Tap Oil claims Risco is acting in concert with another activist Chatchai Yenbamroong and is seeking help from the Takeovers Panel. Tap Oil wants to prevent the shareholder from voting its shares at the General Meeting and to force Risco to disclose its ultimate owners and shed light on the association between Risco and Chatchai Yenbamroong.
Director Andrea Hall has said she does not support the dissidents and would resign if her fellow directors were removed. If this happens, Tap Oil will be in breach of the Corporations Act, which stipulates at least two directors must be Australian residents.
MMA Offshore v Halom Investments
Singapore-based investment vehicle Halom has put forward four resolutions to be voted on at the AGM, namely to remove directors Anthony Howarth and Jeffrey Weber and appoint Jeffrey Mews and Ajaib Hari Dass to the Board.
Halom made an application to the Takeovers Panel in connection to MMA’s entitlement offer and placement, announced on 16 November 2017. The Takeovers Panel made a declaration of unacceptable circumstances and accepted undertakings from MMA to postpone the date of the AGM until 19 December 2017.
Myer Holdings v Premier Investments
Solomon Lew’s Premier Investments failed to block the election of Garry Hounsell as Chairman to the Board. Myer shareholders also voted for the re-election of JoAnne Stephenson and Julie Ann Morrison as directors.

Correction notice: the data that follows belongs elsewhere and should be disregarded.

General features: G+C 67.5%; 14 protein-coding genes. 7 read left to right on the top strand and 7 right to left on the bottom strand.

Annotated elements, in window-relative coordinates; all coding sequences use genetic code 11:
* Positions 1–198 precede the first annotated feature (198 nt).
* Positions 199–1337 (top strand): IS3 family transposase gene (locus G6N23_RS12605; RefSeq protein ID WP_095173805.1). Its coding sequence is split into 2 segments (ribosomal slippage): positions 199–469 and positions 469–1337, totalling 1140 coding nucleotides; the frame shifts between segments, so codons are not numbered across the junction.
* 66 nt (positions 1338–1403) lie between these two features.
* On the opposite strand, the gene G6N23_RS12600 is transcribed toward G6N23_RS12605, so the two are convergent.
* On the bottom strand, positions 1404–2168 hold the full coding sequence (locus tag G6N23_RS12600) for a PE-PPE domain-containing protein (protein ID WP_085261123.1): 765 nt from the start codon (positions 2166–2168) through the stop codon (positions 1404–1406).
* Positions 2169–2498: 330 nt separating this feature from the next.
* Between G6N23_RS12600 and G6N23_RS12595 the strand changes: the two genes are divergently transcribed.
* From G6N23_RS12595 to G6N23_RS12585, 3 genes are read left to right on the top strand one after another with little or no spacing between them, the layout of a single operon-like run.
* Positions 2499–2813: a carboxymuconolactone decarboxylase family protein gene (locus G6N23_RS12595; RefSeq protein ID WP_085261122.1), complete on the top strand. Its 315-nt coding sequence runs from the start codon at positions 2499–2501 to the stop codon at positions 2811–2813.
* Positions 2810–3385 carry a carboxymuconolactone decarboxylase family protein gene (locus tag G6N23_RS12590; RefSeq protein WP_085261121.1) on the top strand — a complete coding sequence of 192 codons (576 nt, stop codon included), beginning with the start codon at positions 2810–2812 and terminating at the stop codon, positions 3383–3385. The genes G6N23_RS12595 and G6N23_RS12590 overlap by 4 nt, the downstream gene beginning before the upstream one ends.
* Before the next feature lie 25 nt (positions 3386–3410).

Proxy advisory firms Ownership Matters, Glass Lewis, ACSI, and ASA all recommended shareholders vote in favour of the resolutions.
Premier Investments has a big enough stake in Myer to call an Extraordinary General Meeting if it wishes.
Myer received its first strike with ~29% voting against the Remuneration Report.
APDC v 360 Capital v NextDC
Following APDC’s AGM, 360 Capital have gained control of the Board. 360 Capital’s Tony Pitt was elected as a Director and David van Aanholt appointed as Chairman. John Wilson and Lawrence Gibbs were also appointed to Board, following the resignation of three former directors.
APDC received its first strike as ~30% of shareholders voted against the Remuneration Report.
NextDC decided to end its proxy battle with APDC after it became clear it would not be able to solicit enough votes to elect its nominees.
Eureka Group Holdings v Cooper Investors
Cooper Investors wrote to Eureka shareholders, detailing concerns over the Terranora Project and Couran Cove Project. It also proposed the appointment of Murray Boyte and Sue Renkin as non-executive directors of Eureka, and the removal of Robin Levison as Chairman.
Cooper Investors took a constructive approach to work on a suitable resolution to the issues raised in its letter to shareholders and as such Murray Boyte and Sue Renkin were both appointed to the Board. Robin Levison stepped down as Chairman and resumed the role of non-executive director.
FIRST Advisers is the top ranked Australian Proxy firm
FIRST Advisers is the top ranked Australian Proxy firm and the 6th ranked globally in the 2017 Intermediary Awards. The awards are compiled by the UK based Activist Insight magazine and are dominated by US and European firms, many of which have global operations.
The 2017 Intermediary Awards Proxy firm league tables are derived from public announcements including proxy statements, regulatory filings, and press releases. To be included, a campaign must have seen the company in question subjected to a public demand by an activist during 2017.